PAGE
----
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Church offers career options for dropouts

Don’t get stuck with traditional cultivation, Bangladeshi youth told

Church offers career options for dropouts
Tribal Catholic dropouts on an excursion during the seminar reporter, Moulvibazar

January 19, 2011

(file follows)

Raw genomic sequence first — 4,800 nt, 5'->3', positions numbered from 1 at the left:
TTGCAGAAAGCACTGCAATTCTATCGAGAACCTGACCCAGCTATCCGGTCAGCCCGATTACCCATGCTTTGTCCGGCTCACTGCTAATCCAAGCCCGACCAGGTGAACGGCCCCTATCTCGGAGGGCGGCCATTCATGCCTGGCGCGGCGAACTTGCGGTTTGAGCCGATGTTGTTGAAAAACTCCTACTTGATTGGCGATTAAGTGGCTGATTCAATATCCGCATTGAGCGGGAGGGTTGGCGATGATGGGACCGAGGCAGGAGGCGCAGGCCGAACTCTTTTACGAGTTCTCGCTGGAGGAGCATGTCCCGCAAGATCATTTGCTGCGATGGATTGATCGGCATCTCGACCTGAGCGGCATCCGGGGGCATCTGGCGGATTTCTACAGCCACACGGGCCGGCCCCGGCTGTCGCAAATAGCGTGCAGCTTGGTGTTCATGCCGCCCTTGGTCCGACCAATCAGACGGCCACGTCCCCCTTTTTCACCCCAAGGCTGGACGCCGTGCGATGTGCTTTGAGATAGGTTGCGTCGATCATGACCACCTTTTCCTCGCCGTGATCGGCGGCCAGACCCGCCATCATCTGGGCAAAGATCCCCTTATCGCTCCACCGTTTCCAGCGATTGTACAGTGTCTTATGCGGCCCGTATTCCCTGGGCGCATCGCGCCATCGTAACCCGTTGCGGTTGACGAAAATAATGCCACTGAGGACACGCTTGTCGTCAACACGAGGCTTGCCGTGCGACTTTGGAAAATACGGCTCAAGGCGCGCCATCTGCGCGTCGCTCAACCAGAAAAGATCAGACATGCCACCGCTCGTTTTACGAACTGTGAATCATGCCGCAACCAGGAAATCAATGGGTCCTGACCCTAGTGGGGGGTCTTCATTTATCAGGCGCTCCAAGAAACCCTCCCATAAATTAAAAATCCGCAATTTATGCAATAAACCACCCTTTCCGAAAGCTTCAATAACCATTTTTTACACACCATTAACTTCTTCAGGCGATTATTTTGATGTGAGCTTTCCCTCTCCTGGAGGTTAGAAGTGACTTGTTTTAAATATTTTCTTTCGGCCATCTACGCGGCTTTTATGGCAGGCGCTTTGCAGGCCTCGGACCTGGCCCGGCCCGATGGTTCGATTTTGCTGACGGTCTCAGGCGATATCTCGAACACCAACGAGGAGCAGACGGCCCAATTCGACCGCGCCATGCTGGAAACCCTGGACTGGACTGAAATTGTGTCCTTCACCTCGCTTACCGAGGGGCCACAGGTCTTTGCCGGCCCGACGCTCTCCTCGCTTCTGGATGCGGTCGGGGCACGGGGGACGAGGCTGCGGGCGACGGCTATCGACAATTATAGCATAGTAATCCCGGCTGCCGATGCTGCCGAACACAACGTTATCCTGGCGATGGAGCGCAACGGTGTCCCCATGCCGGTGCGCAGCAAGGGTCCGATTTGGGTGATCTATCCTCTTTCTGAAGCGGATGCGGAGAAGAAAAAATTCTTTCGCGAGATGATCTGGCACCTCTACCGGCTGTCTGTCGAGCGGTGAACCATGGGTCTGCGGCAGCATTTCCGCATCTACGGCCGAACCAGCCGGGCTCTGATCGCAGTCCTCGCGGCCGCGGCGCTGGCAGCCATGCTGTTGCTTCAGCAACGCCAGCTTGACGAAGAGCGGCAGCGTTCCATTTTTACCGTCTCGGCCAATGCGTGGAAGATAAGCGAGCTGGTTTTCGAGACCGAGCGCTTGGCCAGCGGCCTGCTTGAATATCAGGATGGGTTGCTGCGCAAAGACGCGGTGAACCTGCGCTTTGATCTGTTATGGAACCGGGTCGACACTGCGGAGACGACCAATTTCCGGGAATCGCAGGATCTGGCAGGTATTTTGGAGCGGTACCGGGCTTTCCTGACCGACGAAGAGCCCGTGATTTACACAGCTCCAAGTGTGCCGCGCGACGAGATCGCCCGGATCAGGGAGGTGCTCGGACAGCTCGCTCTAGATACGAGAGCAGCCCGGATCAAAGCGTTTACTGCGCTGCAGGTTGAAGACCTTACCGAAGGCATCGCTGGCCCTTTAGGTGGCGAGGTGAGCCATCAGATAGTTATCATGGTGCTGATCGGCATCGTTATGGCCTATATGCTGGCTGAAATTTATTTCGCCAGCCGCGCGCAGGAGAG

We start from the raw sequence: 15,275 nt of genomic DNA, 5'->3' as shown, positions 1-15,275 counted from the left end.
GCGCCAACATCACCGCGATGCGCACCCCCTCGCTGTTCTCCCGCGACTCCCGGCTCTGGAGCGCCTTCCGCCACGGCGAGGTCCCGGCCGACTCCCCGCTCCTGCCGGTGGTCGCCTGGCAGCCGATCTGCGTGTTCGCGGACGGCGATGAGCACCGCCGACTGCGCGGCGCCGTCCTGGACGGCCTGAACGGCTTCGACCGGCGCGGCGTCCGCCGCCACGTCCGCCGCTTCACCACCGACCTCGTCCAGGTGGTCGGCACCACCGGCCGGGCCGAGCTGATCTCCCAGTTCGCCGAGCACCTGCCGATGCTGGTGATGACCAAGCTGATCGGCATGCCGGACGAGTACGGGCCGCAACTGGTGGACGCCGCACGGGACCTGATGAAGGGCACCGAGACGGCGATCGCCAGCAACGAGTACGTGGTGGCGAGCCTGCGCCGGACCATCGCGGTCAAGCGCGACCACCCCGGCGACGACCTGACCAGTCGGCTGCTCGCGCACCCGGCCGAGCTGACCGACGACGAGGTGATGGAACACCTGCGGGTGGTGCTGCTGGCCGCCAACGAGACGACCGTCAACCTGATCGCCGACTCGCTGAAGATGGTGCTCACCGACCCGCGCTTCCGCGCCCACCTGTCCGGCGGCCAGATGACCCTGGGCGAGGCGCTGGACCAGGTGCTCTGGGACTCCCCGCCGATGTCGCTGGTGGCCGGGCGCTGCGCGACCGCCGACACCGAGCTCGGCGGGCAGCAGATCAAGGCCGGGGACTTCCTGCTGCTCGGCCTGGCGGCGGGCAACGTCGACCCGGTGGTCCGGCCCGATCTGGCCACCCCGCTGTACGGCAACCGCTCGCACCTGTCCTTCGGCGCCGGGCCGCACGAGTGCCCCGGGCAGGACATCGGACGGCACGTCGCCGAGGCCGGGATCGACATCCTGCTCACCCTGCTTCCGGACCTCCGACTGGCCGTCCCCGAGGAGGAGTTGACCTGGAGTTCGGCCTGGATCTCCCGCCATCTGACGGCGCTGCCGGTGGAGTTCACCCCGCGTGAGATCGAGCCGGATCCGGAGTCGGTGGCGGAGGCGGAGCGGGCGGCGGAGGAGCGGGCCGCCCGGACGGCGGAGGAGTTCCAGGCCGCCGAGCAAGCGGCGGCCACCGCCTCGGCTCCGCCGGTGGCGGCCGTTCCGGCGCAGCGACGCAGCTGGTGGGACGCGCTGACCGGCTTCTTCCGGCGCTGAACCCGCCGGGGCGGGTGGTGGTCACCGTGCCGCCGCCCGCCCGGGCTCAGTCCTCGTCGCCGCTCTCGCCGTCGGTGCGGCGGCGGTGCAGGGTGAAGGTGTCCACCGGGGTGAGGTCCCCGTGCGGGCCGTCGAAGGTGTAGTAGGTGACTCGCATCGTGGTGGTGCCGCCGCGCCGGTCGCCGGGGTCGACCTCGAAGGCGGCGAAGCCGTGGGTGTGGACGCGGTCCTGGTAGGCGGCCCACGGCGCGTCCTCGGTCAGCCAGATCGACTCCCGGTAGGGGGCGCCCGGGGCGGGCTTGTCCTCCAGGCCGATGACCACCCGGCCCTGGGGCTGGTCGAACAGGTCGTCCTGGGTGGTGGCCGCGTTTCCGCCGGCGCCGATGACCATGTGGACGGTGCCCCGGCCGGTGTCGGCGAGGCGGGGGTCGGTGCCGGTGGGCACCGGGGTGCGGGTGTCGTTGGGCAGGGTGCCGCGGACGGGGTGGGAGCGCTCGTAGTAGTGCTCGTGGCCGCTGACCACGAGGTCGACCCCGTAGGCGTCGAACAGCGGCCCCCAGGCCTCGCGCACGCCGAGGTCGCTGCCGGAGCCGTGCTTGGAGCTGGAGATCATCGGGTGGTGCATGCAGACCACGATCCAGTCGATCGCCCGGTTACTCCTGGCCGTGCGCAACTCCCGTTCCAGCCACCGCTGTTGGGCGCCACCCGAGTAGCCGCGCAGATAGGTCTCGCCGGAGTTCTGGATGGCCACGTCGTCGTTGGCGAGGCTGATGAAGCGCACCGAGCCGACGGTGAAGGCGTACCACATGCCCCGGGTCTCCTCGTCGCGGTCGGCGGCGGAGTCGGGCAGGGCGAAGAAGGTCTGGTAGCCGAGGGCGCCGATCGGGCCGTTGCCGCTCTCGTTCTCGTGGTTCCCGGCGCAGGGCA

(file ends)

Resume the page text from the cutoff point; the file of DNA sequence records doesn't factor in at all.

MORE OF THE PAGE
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The Catholic Church in southeastern Sylhet region under Dhaka archdiocese has organized a program to guide Catholic dropouts with alternate careers other than the traditional tea plucking and betel-leaves cultivation. “It’s time to take up some alternative jobs… not just getting stuck with traditional tea laboring and betel-leaves. If you don’t take risks you can’t go further and your tribe can’t develop,” Mohan Sheel, a Hindu, told the gathering. The 30-year-old Sylhet-based Caritas officer said he owed the Church for his studies and job. “As a boy from a tea garden it was difficult to give up the traditional occupation, but I made it,” he said. The Regional Pastoral Council for six predominant tribal parishes engaged 70 young Catholics from various tribes in the career choice orientation on Jan. 14-17 at St. Joseph’s Church in Srimangal of Moulvibazar district. During the lecture, group discussion and excursion programs, participants were encouraged to think about other ways to enhance their living such as growing vegetables, vocational trades and starting small businesses. Some dropouts said the Church’s program have inspired them to venture into new vocations. “All these sessions seem very important to me. My friend and I have already decided to open pig farm with a loan from our credit union,” said 20-year-old James Jetra, a tribal Garo Catholic. Rony Sarker, a Catholic and credit union accountant, said his father was a tea worker. He himself didn’t carry on the occupation. “I couldn’t finish my studies but I joined the credit union. I saved money and made a loan to open a hostel for students,” he said. Meanwhile, Tanshen Sumer, a 24-year-old tribal Khasia Catholic, said “I used to cultivate betel leaves only, now I’m planning to grow vegetables side by side.” According to local Church sources, Catholic parishes in Srimangal, Sylhet, Mugaipar, Lakshipur, Jafflong and Borolekha have over 16,000 Catholics from about 15 ethnic tribal groups. There are 400,000 Catholics in Bangladesh, with half belonging to various ethnic tribal groups, as stated in the 2007 Catholic Directory. Related reports Christ the King feast unifies Khasia tribals Activists support tribals’ fight against tree cutting Prayer brings tribal Catholics and Presbyterians together BA12897.1637
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